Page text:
Cleaning up Electric Picnic: Steps that could minimise post-festival waste
After a summer of heatwaves and fairly consistent dry spells, September has promptly returned us back to our regularly scheduled programme of rainy weather.
Ireland’s weather is notoriously fickle – sunny one minute, torrential rain (potentially) the next. Once the summer season is over, this unpredictability returns in full force, leaving us with an ‘Is there a need for an umbrella?’ guessing game each time we leave the house; a game I’ve already done badly at so far – apparently a clear morning is no indicator that later in the day you won’t be caught between choosing to hang outside the library for twenty minutes until the rain abides, or making a desperate dash home without getting drenched (I chose the former and yet somehow still got caught in a downpour on the way home… oh well).
However, be it rain or sunshine, at least the weather always serves us by giving us something to chat about. The weather being the Irish person’s go-to topic for small talk is a stereotype, sure, but it’s not unfounded. Opening a conversation with a fellow Irish person is essentially akin to setting off a time challenge for who can resist the urge to comment on the weather the longest.
One group of Irish people who had particular cause to fret over the weather recently were those planning to attend this year’s Electric Picnic festival. The highly-anticipated music and arts festival took place last weekend, drawing a record 70,000 people to the Stradbally estate, with headline performances from big names like Tame Impala, Megan Thee Stallion, and Artic Monkeys filling out an impressive line-up over the three-day event. It was the festival’s first staging in three years due to Covid, and although many festival-goers have cited it as having been a huge success, they also commented on how the on-and-off weather dampened things a bit.
Now no one, in good faith, would expect a festival that takes place in Ireland well into the autumn season to include the same scorching weather as other international festivals. After all, Ireland’s festival fashion is always incomplete without a waterproof poncho. Luckily however, the Irish are well enough acquainted with wet weather to not let it (forgive the pun) rain on their parade too much. And so, despite the occasional downpours captured in videos online, Electric Picnic’s comeback has been heralded as a major success.
However, the poor weather did bring about some consequences. Heavy wind and rain did a number on people’s tents even at the early stages of the weekend, and by the time the crowds dispersed from the Laois site on Monday, a host of broken camping equipment remained, discarded by festival-goers along with a lot of general rubbish and debris.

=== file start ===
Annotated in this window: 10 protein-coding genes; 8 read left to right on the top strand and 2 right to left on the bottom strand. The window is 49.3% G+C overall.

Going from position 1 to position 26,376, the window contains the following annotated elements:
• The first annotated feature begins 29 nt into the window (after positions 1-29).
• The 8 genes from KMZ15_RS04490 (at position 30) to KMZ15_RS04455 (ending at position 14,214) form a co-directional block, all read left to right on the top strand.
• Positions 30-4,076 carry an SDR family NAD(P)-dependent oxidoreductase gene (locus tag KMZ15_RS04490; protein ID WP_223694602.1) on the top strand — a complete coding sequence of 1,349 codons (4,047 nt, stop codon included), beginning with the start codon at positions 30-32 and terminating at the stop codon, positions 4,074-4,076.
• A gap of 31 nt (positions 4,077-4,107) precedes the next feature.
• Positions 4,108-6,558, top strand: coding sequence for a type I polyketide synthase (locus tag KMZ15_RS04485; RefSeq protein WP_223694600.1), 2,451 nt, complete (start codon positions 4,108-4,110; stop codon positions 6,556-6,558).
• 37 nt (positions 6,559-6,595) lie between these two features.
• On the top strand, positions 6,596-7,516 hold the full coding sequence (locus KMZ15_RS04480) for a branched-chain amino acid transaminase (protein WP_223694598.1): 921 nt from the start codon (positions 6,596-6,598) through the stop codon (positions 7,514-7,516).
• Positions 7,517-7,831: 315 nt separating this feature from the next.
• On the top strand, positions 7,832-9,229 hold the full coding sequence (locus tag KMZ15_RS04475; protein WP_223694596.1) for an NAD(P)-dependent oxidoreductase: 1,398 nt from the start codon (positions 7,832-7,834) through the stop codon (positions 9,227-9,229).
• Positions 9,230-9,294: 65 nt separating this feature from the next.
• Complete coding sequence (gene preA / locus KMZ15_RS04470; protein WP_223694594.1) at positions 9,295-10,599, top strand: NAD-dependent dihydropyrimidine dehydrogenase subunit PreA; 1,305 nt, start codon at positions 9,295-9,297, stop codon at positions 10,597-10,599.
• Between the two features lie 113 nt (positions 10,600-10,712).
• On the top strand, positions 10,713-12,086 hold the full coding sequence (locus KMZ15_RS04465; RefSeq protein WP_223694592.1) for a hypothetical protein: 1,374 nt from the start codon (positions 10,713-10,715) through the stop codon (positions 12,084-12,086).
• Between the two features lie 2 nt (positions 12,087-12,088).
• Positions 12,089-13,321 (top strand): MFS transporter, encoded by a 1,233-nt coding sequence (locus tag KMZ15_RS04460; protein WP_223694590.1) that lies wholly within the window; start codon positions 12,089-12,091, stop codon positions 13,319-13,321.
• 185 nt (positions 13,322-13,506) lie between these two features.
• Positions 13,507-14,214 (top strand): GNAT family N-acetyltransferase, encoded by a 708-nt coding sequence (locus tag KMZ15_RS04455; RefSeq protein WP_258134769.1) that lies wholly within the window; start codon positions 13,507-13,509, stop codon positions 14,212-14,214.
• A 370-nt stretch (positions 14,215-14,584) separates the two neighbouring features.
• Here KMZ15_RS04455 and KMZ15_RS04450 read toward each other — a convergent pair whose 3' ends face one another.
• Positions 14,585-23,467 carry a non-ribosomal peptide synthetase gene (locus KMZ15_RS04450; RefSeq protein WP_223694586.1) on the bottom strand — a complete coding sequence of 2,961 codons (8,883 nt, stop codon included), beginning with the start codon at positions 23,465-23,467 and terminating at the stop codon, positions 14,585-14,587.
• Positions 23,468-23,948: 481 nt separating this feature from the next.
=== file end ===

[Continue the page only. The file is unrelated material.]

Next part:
It’s expected that any festival event this large is going to leave a significant amount of litter in its wake, and Electric Picnic is no different. After all, in 2018, so many tents were abandoned that a bulldozer was required to remove them. And it’s not a big stretch to assume all the weather damage done over the course of the weekend only served to worsen the situation.
The waste-laden festival grounds left behind sparked a lot of outrage from the public, who blamed young attendees for the mountains of debris. And no doubt a significant amount of the post-festival waste can be attributed to people who were simply disinterested in taking the time to clean up after themselves. However, it’s also clear that Electric Picnic’s organisation in this area leaves a lot to be desired.
In response to the huge amount of waste discarded yearly at the event, Festival Republic (who run Electric Picnic) said that while they believe the key is for campers to reuse their belongings, when it comes to whatever waste that is inevitably left behind, they “collect it responsibly, separate it and recycle everything that can be recycled”.
However, while this is welcomed, more could be done before/during the festival. Online, people highlighted the need for increased waste facilities during the actual event, with many reporting that there was a significant lack of toilets and bins, and that the facilities that were there were poorly maintained. Attendees who did take the time to tidy their rubbish into bags allegedly reported having to walk 30 minutes to find a bin, which they said were overflowing and hadn’t been emptied.
The festival’s attendance shot from 55,000 to 70,000 this year, and there is a sentiment going around that while the entertainment on offer scaled up in response, the facilities did not. Electric Picnic is such a major event on the calendar in Ireland and it’s a pity to see this lack of organisation undermine its reputation. I think festival organisers would benefit hugely from addressing this facilities issue head on, and also by introducing creative incentives to prevent the rubbish left behind, as is done at other international festivals –e.g. exchanging bags of rubbish for drink tokens or introducing a tent deposit. We cannot stop the Irish weather from bringing down tents or stop certain people from opting for the lazy route, but there is certainly a lot more that can be done.
Electric Picnic is a mammoth event, one which has grown hugely in the past few years, and one which will no doubt continue to do so into the future. Now is the time to fine-tune how it’s run, so that post-festival waste doesn’t routinely become the biggest news story to come out of an otherwise much-loved event.